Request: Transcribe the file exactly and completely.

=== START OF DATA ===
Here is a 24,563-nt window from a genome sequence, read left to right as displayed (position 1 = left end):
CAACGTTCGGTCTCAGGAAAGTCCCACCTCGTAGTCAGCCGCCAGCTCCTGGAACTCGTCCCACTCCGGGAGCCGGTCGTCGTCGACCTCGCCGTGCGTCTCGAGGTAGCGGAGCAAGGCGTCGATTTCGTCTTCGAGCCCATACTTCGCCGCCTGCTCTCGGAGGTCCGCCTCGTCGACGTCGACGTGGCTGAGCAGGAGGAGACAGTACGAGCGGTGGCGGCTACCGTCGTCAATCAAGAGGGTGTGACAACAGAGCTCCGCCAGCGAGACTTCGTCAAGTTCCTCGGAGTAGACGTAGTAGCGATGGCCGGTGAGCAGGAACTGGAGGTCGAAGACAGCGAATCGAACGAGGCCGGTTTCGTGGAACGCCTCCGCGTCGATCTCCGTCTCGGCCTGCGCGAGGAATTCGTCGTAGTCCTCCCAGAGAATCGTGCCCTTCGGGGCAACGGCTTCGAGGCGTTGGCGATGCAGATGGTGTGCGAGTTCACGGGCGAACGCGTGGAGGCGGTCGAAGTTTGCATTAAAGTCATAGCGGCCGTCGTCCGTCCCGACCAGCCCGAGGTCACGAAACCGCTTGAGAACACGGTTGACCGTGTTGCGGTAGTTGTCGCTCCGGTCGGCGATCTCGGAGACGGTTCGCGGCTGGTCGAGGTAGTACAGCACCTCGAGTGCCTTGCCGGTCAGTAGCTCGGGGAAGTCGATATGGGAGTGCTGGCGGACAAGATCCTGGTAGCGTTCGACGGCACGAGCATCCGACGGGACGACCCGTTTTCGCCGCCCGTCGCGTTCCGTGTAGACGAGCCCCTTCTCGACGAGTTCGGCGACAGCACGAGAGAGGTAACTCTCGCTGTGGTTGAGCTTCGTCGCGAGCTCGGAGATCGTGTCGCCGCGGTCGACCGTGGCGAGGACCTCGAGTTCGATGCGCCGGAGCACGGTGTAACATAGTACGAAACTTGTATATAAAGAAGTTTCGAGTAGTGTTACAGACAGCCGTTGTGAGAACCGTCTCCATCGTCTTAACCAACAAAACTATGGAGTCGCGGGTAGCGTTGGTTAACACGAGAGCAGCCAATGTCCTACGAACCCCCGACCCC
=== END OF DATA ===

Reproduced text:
Here is a 24,563-nt window from a genome sequence, read left to right as displayed (position 1 = left end):
CAACGTTCGGTCTCAGGAAAGTCCCACCTCGTAGTCAGCCGCCAGCTCCTGGAACTCGTCCCACTCCGGGAGCCGGTCGTCGTCGACCTCGCCGTGCGTCTCGAGGTAGCGGAGCAAGGCGTCGATTTCGTCTTCGAGCCCATACTTCGCCGCCTGCTCTCGGAGGTCCGCCTCGTCGACGTCGACGTGGCTGAGCAGGAGGAGACAGTACGAGCGGTGGCGGCTACCGTCGTCAATCAAGAGGGTGTGACAACAGAGCTCCGCCAGCGAGACTTCGTCAAGTTCCTCGGAGTAGACGTAGTAGCGATGGCCGGTGAGCAGGAACTGGAGGTCGAAGACAGCGAATCGAACGAGGCCGGTTTCGTGGAACGCCTCCGCGTCGATCTCCGTCTCGGCCTGCGCGAGGAATTCGTCGTAGTCCTCCCAGAGAATCGTGCCCTTCGGGGCAACGGCTTCGAGGCGTTGGCGATGCAGATGGTGTGCGAGTTCACGGGCGAACGCGTGGAGGCGGTCGAAGTTTGCATTAAAGTCATAGCGGCCGTCGTCCGTCCCGACCAGCCCGAGGTCACGAAACCGCTTGAGAACACGGTTGACCGTGTTGCGGTAGTTGTCGCTCCGGTCGGCGATCTCGGAGACGGTTCGCGGCTGGTCGAGGTAGTACAGCACCTCGAGTGCCTTGCCGGTCAGTAGCTCGGGGAAGTCGATATGGGAGTGCTGGCGGACAAGATCCTGGTAGCGTTCGACGGCACGAGCATCCGACGGGACGACCCGTTTTCGCCGCCCGTCGCGTTCCGTGTAGACGAGCCCCTTCTCGACGAGTTCGGCGACAGCACGAGAGAGGTAACTCTCGCTGTGGTTGAGCTTCGTCGCGAGCTCGGAGATCGTGTCGCCGCGGTCGACCGTGGCGAGGACCTCGAGTTCGATGCGCCGGAGCACGGTGTAACATAGTACGAAACTTGTATATAAAGAAGTTTCGAGTAGTGTTACAGACAGCCGTTGTGAGAACCGTCTCCATCGTCTTAACCAACAAAACTATGGAGTCGCGGGTAGCGTTGGTTAACACGAGAGCAGCCAATGTCCTACGAACCCCCGACCCC